A leading professor has claimed older people with diabetes are being “let down” and “overlooked” by the system – prompting new international guidance outlining a ground-breaking model for how they should be treated.
An International Position Statement on the Management of Frailty in Diabetes, which outlines a ground-breaking model for how to manage older people with diabetes who also suffer from physical weakness and fatigue, has been published.
It was compiled by Professor Alan Sinclair of the Foundation for Diabetes Research in Older People at Diabetes Frail and Professor Bruno Vellas, Chief of the Department of Internal Medicine and Geriatrics at the Toulouse University Hospital, France, and former IAGG President, in collaboration with the Hong Kong Geriatrics Society and an International Group of Experts.
The document makes a series of recommendations to help doctors and nurses treat the over 70s who have diabetes and who may also suffer from other conditions linked to physical weakness.
This is the first time guidance has been published internationally on the subject and those involved have called for a “clear focus on patient safety” and early recognition of the deterioration of a person’s health as part of the overhaul.
Professor Sinclair said: “Frailty is now recognised as a new complication of diabetes in ageing populations and needs to be a priority for action. This is because frailty leads to excess disability in diabetes leading to earlier institutionalisation, decreased quality of life, and premature death. Yet early prevention and management should lead to longer, healthier lives.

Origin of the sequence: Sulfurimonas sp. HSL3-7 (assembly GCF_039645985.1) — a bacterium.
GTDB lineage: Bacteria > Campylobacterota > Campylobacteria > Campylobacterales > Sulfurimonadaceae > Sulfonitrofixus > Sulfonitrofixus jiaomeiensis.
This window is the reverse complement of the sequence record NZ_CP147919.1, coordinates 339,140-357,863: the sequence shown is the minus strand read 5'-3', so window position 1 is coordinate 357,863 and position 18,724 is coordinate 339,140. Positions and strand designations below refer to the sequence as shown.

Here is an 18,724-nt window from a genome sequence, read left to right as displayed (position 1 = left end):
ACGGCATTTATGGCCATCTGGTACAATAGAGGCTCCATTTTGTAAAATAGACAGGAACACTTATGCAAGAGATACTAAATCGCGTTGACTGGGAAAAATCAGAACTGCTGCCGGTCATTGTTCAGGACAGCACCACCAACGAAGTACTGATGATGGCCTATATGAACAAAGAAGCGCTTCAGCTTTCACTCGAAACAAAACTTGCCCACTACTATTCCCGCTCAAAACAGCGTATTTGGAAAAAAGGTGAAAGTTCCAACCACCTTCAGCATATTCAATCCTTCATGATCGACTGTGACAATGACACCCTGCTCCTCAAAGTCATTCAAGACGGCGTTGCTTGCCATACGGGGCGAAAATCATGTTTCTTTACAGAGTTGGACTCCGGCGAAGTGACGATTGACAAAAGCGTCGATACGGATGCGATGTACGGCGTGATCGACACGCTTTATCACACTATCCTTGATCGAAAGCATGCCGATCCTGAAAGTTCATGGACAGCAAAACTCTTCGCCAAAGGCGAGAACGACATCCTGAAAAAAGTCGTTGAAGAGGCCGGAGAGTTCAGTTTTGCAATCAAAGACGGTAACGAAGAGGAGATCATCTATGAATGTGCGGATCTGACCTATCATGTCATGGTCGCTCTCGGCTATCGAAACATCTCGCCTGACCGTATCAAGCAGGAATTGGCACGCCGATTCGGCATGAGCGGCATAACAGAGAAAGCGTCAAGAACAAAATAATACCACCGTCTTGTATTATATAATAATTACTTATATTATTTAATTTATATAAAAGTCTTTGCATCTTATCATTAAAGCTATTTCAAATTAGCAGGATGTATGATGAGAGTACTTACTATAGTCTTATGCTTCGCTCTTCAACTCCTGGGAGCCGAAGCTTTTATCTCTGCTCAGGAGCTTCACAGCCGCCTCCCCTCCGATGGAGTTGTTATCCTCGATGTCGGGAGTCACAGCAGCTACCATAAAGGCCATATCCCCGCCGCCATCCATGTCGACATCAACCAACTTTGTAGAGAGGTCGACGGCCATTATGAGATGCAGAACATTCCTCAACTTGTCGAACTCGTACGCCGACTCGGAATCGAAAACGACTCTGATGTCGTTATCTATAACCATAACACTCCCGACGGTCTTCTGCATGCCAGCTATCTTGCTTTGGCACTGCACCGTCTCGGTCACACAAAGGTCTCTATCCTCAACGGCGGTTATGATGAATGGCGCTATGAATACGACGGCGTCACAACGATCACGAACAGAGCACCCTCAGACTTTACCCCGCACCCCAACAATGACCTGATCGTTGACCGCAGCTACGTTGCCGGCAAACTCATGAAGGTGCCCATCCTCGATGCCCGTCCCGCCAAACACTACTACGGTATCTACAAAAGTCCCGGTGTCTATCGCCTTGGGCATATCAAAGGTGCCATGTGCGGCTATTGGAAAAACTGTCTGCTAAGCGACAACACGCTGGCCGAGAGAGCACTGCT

“Quite simply older people with diabetes developing frailty are being let down and overlooked by the system, that’s why we have developed this international position statement to illustrate and share a better way of caring for these people.
“It is part of a wider problem as generally older people with diabetes were often overlooked and over medicated, but we now need to give them the care and attention they deserve.”
The document lays out a specific model for those working in primary, secondary and community care to help them understand how to prevent frailty and ensure the early management of the condition.
It also provides a platform for a model of care to be coordinated across local regions to help those older people with diabetes who are developing frailty, have developed frailty, and those progressing to disability.
The guidance was compiled because the prevalence of diabetes is increasing among people between the ages of 60 to 79 years, and frailty may be present in up to one in four in this age range.
In older people with the condition, frailty and loss of muscle mass and strength known as sarcopenia, have become serious complications which are often overlooked or not diagnosed by healthcare teams.
The guidance was unveiled in the UK at the 4th National Conference of the Older People’s Diabetes Network (OPDN), which is chaired by Professor Sinclair.